The coils control is PWM'd so it probably makes quite a lot of electromagnetic flux (do I here the sound of proper Physicists cringing?)
--
I write books about Arduino and Electronics: http://simonmonk.org

#### mowcius

#21
##### May 13, 2011, 01:56 pm
Well the problem I see is that it's a spherical metal ball. There are no poles on it and nothing irregular that can be pulled upon by a second magnet.
Pulling on it with a second magnet would simply make it move more towards that magnet (unless you could somehow pull on some part of it at an angle whilst shielding the rest of the ball from the magnetic attraction.

#### simon.monk

#22
##### May 13, 2011, 02:08 pm
Quote
Well the problem I see is that it's a spherical metal ball

.. actually, no they are plastic with a fixed magnet in the top.
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I write books about Arduino and Electronics: http://simonmonk.org

#### mowcius

#23
##### May 13, 2011, 02:14 pm

Quote
Well the problem I see is that it's a spherical metal ball

.. actually, no they are plastic with a fixed magnet in the top.

Ahh I see where I made the mistake. It's probably becuase the last version of this I saw for myself was suspending a metal ball.

Hmm, there are a few possiblities there then

Another advantage of using a hall effect sensor (or even a distance sensor) in the middle of the electromagnet end to measure the distance to the object would be that you could make the object oscillate and still know where it is. With one sensor horizontally, you only know if the object's in the right place or not.

#### simon.monk

#24
##### May 13, 2011, 02:22 pm
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With one sensor horizontally, you only know if the object's in the right place or not.

Nearly

In my setup the photosensor setup gives a position on the basis of how much of the narrow beam of the sensor is in the shadow of the object. Just plain 'its there or not' is not stable enough, you need a position and velocity. But yes, a Hall effect device would give this.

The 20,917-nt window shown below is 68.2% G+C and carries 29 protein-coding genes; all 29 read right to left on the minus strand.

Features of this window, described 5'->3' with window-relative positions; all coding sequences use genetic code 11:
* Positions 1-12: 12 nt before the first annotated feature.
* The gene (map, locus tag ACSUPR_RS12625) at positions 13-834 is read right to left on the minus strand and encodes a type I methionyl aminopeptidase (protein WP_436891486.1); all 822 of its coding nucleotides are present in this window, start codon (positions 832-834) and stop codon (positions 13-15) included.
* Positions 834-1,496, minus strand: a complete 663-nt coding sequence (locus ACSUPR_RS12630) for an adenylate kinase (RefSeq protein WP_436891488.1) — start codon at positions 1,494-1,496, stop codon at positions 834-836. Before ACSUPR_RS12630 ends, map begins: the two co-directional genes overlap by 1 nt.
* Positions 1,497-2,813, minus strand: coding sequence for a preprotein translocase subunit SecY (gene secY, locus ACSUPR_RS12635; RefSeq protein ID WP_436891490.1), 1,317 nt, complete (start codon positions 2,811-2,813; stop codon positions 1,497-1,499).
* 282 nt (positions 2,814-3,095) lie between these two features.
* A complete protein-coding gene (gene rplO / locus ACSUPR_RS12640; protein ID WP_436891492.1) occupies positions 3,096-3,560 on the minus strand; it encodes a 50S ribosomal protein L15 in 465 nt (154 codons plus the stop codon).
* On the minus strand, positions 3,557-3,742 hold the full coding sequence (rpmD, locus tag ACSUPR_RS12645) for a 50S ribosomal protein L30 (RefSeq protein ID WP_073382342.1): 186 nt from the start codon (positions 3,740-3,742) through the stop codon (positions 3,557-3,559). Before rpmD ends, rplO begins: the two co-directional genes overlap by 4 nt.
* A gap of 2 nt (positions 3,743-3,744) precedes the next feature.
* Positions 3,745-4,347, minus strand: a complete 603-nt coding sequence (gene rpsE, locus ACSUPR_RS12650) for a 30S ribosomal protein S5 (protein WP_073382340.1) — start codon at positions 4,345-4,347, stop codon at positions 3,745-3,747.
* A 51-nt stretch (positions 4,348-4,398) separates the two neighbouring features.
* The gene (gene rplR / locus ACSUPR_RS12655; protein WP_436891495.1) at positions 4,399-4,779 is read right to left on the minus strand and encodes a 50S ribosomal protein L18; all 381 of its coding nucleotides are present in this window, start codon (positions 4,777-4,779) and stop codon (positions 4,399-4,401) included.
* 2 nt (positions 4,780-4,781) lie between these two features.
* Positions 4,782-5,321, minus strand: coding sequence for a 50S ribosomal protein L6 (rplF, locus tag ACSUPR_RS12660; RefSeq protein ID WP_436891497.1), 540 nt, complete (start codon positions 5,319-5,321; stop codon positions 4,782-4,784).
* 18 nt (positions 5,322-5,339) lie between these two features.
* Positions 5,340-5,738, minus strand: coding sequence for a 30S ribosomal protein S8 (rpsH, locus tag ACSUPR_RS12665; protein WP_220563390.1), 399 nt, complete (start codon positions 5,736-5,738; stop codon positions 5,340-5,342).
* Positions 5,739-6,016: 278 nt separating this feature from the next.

--
I write books about Arduino and Electronics: http://simonmonk.org

#### focalist

#25
##### May 14, 2011, 05:51 pm
Yeah, it's all that flux that I'm betting you can take advantage of.  Even a small coil (I would think just as you mentioned, orthogonically mounted, offcenter to rotation radius, and with coil ends connected) should make a field, and all it has to do is overcome air drag.  I doubt a ferrite would even be needed, so the weight might be negligable in terms of throwing the ball off center of balance enough to fall out of the suspension field.

#### simon.monk

#26
##### May 15, 2011, 09:05 pm
Quote
a coil, of very thin wire, placed off center would work.

I did give it a go over the weekend, without any immediate success - I think I might need a bigger coil.

I'll give it another try some time. But it was definitely worth a quick try.
--
I write books about Arduino and Electronics: http://simonmonk.org

#### simon.monk

#27
##### Jun 04, 2011, 11:41 pm
I finally got around to making a better video of this.
--
I write books about Arduino and Electronics: http://simonmonk.org

#28
##### Jun 11, 2011, 04:11 am

Neat project!

You might be able to spin the sphere if you make your rig like a 3 phase motor but, you will have the rotor/armature spinning on it's magnetic axis. You will need 2 armature poles "I think" and you will need 3 coils to make a stator. The stator needs to fire in a rotating manner like a 3 phase motor stator does. If you google the operation of a 3 phase motor you might be able to see what you need.

Mark